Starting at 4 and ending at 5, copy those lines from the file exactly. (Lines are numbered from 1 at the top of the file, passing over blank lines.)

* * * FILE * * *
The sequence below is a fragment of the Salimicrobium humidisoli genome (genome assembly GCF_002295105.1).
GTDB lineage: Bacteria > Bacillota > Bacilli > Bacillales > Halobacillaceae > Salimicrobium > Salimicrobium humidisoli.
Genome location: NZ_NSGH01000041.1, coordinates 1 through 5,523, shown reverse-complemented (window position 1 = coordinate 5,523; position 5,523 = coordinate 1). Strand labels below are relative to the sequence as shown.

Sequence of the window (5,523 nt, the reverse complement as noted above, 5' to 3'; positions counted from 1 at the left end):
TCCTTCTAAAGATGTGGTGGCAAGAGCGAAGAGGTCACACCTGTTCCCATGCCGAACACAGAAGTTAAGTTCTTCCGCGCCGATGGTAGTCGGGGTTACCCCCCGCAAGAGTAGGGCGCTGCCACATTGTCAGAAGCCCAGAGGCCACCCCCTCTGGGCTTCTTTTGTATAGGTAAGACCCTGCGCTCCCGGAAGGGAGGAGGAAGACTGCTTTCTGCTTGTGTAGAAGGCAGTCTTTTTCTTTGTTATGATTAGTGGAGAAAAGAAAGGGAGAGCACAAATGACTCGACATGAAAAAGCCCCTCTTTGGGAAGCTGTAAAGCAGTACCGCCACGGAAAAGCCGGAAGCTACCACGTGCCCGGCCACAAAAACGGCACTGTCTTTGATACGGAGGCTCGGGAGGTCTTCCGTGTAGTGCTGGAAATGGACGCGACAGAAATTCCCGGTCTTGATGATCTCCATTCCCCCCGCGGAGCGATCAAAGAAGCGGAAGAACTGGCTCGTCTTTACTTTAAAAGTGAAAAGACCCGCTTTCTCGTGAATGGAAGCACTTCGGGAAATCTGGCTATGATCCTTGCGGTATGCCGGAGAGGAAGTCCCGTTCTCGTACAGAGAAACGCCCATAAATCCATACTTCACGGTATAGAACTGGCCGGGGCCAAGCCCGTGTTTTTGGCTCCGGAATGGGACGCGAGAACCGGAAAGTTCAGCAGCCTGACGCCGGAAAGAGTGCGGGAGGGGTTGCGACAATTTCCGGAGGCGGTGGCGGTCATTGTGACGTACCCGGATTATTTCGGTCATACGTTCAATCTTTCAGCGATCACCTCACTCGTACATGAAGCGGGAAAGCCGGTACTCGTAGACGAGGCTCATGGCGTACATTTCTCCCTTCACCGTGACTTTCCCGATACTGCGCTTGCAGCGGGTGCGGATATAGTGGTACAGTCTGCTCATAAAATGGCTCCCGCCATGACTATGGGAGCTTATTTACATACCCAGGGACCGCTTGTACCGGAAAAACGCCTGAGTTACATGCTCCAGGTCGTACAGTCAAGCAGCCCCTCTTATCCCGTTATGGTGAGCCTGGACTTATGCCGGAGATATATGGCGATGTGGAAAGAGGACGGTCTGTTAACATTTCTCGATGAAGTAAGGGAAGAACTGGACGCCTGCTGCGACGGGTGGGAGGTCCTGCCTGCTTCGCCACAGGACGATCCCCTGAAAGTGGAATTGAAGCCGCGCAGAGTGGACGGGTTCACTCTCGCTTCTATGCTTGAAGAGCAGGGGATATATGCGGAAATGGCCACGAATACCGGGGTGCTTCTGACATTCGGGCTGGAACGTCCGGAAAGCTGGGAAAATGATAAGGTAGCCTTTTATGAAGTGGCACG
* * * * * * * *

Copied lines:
Sequence of the window (5,523 nt, the reverse complement as noted above, 5' to 3'; positions counted from 1 at the left end):
TCCTTCTAAAGATGTGGTGGCAAGAGCGAAGAGGTCACACCTGTTCCCATGCCGAACACAGAAGTTAAGTTCTTCCGCGCCGATGGTAGTCGGGGTTACCCCCCGCAAGAGTAGGGCGCTGCCACATTGTCAGAAGCCCAGAGGCCACCCCCTCTGGGCTTCTTTTGTATAGGTAAGACCCTGCGCTCCCGGAAGGGAGGAGGAAGACTGCTTTCTGCTTGTGTAGAAGGCAGTCTTTTTCTTTGTTATGATTAGTGGAGAAAAGAAAGGGAGAGCACAAATGACTCGACATGAAAAAGCCCCTCTTTGGGAAGCTGTAAAGCAGTACCGCCACGGAAAAGCCGGAAGCTACCACGTGCCCGGCCACAAAAACGGCACTGTCTTTGATACGGAGGCTCGGGAGGTCTTCCGTGTAGTGCTGGAAATGGACGCGACAGAAATTCCCGGTCTTGATGATCTCCATTCCCCCCGCGGAGCGATCAAAGAAGCGGAAGAACTGGCTCGTCTTTACTTTAAAAGTGAAAAGACCCGCTTTCTCGTGAATGGAAGCACTTCGGGAAATCTGGCTATGATCCTTGCGGTATGCCGGAGAGGAAGTCCCGTTCTCGTACAGAGAAACGCCCATAAATCCATACTTCACGGTATAGAACTGGCCGGGGCCAAGCCCGTGTTTTTGGCTCCGGAATGGGACGCGAGAACCGGAAAGTTCAGCAGCCTGACGCCGGAAAGAGTGCGGGAGGGGTTGCGACAATTTCCGGAGGCGGTGGCGGTCATTGTGACGTACCCGGATTATTTCGGTCATACGTTCAATCTTTCAGCGATCACCTCACTCGTACATGAAGCGGGAAAGCCGGTACTCGTAGACGAGGCTCATGGCGTACATTTCTCCCTTCACCGTGACTTTCCCGATACTGCGCTTGCAGCGGGTGCGGATATAGTGGTACAGTCTGCTCATAAAATGGCTCCCGCCATGACTATGGGAGCTTATTTACATACCCAGGGACCGCTTGTACCGGAAAAACGCCTGAGTTACATGCTCCAGGTCGTACAGTCAAGCAGCCCCTCTTATCCCGTTATGGTGAGCCTGGACTTATGCCGGAGATATATGGCGATGTGGAAAGAGGACGGTCTGTTAACATTTCTCGATGAAGTAAGGGAAGAACTGGACGCCTGCTGCGACGGGTGGGAGGTCCTGCCTGCTTCGCCACAGGACGATCCCCTGAAAGTGGAATTGAAGCCGCGCAGAGTGGACGGGTTCACTCTCGCTTCTATGCTTGAAGAGCAGGGGATATATGCGGAAATGGCCACGAATACCGGGGTGCTTCTGACATTCGGGCTGGAACGTCCGGAAAGCTGGGAAAATGATAAGGTAGCCTTTTATGAAGTGGCACG